alexa Professional responsibility in maternity care: role of medical audit.
Reproductive Medicine

Reproductive Medicine

Gynecology & Obstetrics

Author(s): Bhatt RV

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In 1965, Baroda Medical College initiated a process of medical audit of maternal and perinatal deaths occurring at this institution, and consultation in peripheral medical facilities providing antenatal and obstetric care. By 1984 maternal and perinatal mortality had declined and clinical judgment in maternity care had improved. PIP: In 1965, Baroda (India) Medical College started a medical audit process into maternal and perinatal deaths, and consultation in peripheral medical facilities providing prenatal and obstetric care. Record forms were designed. Weekly departmental meetings of all teaching staff and residents were held. A committee was formed to keep confidential records of all maternal deaths. 6 to 8 meetings of staff and residents were held annually to discuss maternal and perinatal deaths. Data on obstetric cases and maternal deaths were compiled an distributed to staff and residents. The staff and residents visited primary health centers (PHCs) to provide prenatal care. 6 PHCs were selected. Ward nurses held meetings every other week to discuss nursing aspects of complicated cases. The data showed that in 1967-68 the following might have led to maternal deaths. Consultants attended 75% of the maternal deaths. Residents managed 25% of the obstetric emergencies without consulting the attending physician. Common mistakes by residents are listed. In 4% of the maternal deaths, there was a delay in performing cesarean sections. Residents performed more obstetric procedures at night that resulted in maternal deaths than cases that were managed by consultants. Maternal mortality was higher on weekends and holidays as a result of inadequate staffing. In 1983-84 errors in judgment by members of the obstetric department were responsible for 1.5% of maternal mortality as compared to 10% in 1967-68. The main drawbacks in teaching institutions in the developing world include: 1) failure to supervise junior staff; 2) failure of consultants to examine patients before prescribing treatment; and 3) allowing juniors to perform obstetric procedures in high risk cases without monitoring. author's modified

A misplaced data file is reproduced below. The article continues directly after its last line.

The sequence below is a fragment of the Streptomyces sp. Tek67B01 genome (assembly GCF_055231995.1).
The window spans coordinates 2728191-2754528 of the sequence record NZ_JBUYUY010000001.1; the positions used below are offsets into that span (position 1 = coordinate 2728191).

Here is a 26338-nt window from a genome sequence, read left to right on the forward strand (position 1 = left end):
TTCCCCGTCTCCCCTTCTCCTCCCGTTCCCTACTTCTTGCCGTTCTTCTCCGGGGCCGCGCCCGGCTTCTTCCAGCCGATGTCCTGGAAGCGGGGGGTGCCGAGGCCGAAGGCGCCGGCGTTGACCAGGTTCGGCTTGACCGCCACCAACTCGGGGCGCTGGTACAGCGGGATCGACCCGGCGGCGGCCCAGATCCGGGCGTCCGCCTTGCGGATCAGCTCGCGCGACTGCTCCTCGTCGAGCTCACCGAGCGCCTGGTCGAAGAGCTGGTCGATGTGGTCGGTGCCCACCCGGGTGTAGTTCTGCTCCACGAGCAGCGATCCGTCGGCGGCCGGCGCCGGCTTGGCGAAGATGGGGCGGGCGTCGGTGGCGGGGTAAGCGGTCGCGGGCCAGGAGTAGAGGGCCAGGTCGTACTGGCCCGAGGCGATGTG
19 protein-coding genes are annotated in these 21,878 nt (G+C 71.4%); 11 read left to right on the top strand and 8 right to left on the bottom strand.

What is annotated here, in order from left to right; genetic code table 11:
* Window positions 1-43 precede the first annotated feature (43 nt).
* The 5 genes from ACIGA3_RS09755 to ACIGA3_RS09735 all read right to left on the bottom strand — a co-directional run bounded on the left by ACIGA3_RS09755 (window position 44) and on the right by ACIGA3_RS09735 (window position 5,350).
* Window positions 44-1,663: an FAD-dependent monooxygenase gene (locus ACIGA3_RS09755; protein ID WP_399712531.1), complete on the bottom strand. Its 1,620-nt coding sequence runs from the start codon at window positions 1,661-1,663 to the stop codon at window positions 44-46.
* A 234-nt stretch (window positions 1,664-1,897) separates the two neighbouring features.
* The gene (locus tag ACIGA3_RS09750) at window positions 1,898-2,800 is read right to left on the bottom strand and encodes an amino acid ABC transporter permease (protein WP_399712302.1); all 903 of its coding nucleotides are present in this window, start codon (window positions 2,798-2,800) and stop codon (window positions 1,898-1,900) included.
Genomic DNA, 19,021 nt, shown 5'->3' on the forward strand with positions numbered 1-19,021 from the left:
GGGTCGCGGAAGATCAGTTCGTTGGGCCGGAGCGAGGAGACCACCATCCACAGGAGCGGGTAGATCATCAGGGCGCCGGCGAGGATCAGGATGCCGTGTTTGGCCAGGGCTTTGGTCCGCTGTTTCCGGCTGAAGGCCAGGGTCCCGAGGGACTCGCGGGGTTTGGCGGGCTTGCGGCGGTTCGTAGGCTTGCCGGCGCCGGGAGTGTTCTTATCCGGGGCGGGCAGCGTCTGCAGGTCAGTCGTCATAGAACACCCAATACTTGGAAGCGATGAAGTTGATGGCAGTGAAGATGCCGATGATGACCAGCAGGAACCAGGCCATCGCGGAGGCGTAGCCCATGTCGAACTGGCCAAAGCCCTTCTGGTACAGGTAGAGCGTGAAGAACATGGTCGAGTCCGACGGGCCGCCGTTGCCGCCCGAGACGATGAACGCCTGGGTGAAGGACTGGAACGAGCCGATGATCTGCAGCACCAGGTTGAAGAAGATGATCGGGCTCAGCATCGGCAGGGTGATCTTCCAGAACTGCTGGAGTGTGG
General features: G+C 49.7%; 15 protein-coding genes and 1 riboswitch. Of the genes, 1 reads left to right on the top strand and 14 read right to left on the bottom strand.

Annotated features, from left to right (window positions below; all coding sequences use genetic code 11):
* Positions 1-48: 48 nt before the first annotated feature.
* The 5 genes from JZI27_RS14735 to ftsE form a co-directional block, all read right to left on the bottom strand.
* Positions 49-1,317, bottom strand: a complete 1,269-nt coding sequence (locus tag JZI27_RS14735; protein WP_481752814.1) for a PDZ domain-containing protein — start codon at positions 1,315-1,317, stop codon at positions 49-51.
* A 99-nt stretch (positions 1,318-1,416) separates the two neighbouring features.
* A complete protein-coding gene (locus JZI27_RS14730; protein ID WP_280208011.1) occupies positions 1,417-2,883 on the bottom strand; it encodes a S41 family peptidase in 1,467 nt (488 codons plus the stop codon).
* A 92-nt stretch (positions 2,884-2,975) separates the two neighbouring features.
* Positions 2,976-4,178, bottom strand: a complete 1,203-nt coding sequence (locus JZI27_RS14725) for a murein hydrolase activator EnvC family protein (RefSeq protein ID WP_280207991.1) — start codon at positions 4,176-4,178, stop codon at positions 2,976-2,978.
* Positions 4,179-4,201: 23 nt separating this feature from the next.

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This article was published in Int J Gynaecol Obstet. and referenced in Gynecology & Obstetrics

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